Ama

SH: How do you approach developing a new body of work and capture ideas for pieces; do you have a sketchbook on hand or is it just a note to yourself in your phone?

LB: The very preliminary stages of a show are both writing and image collection, basically a mood board. Whenever I have a thought relevant to what I’m doing I will jot it down in my notes app in order to slowly build up my ideas. I also have a sketch folder on Procreate with all my preliminary thumbnail ideas for the show. It’s hard to say where the idea for a show really comes from since it’s usually something that builds over time, however, I usually have one image that leads the show. This time around the first piece I created was ‘Kurobani’ which embodies most of what I was trying to say and therefore became my title piece.

SH: What excites you about your work / creative process?

LB: Currently, I’m really excited to learn more about my heritage and my experience as a person of mixed ethnicity. I want to be able to translate this into my work and hopefully, other people will feel this connection. Most of my work thus far has been a journey leading up to this point so I am excited to delve deeper into my own experiences and see what comes from it.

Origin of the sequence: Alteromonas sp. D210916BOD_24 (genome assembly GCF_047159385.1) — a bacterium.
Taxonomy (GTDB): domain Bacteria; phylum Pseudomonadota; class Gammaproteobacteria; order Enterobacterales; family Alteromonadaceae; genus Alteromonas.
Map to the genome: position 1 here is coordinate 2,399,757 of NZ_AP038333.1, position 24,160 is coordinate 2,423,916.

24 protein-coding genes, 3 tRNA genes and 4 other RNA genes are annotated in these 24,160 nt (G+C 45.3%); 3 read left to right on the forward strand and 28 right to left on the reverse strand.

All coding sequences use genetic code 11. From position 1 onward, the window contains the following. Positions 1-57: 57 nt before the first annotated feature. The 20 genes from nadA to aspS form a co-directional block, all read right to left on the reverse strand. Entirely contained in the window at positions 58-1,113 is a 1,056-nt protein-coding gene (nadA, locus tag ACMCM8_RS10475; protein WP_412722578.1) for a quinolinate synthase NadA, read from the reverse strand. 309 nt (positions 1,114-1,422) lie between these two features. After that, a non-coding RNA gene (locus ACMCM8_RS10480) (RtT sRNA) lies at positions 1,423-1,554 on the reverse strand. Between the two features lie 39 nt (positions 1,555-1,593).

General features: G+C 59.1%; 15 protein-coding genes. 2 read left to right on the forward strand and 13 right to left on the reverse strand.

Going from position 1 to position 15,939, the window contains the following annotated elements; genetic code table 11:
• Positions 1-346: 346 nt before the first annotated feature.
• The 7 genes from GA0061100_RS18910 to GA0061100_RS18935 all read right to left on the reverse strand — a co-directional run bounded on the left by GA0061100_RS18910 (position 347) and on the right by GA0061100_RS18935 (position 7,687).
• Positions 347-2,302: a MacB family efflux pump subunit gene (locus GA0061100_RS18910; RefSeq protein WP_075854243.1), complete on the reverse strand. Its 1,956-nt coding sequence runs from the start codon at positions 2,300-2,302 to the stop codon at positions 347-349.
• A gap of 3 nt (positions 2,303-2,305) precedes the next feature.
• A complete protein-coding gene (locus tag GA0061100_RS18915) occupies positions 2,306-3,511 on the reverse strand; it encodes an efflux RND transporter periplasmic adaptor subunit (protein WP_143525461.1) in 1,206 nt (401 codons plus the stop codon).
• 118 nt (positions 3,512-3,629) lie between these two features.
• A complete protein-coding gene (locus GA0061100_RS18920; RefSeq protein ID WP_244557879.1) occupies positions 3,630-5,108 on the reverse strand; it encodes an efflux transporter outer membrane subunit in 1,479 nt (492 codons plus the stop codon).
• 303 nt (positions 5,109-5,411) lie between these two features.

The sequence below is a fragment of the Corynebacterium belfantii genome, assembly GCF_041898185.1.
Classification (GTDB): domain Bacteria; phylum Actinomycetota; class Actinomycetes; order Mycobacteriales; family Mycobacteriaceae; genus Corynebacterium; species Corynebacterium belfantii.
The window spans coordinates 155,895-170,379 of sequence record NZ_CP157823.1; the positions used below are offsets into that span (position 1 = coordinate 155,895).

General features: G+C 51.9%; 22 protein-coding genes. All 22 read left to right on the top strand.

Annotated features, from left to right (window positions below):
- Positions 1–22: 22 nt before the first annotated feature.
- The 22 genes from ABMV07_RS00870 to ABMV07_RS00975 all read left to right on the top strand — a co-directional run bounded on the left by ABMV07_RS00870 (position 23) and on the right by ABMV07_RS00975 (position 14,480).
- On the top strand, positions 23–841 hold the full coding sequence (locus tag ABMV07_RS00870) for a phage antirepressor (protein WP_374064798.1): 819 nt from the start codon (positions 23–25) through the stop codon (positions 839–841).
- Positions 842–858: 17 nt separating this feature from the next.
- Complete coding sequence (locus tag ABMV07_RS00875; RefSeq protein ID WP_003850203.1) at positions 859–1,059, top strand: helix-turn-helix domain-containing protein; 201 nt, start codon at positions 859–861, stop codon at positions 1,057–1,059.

SH: What frustrates you about your work / creative process?

LB: Sometimes I wish I could just paint, the mixed media portion structure to my work that I would like to distance myself from sometimes. On the flip side I think it gives my work a very distinctive style but I can see myself transitioning to a more traditional approach in the years to come.

Amarna

SH: Is there a particular piece in this exhibition you feel really challenged you? If so, why and what makes you proud of this piece?

LB: The title piece Kurobani wasn’t necessarily the most challenging to paint but it was challenging to wrap my head around why I was painting it and what it meant to me. This is my first large portrait of a male, and more specifically the first portrait of someone with their back facing the viewer. I have always relied on the faces of my portraits to carry the emotional weight of whatever I was trying to convey in a piece so it was a challenge to create an emotive piece without showing his face. I’m very proud and happy with how this piece has turned out and I can see myself moving into a larger variety of compositions because of this in the near future. I’m proud of the fact that I was able to create something beautiful and different but also very meaningful to me.

SH: Who is an artist; musician, director, any art form – who would be a dream collaboration for you and what would you create?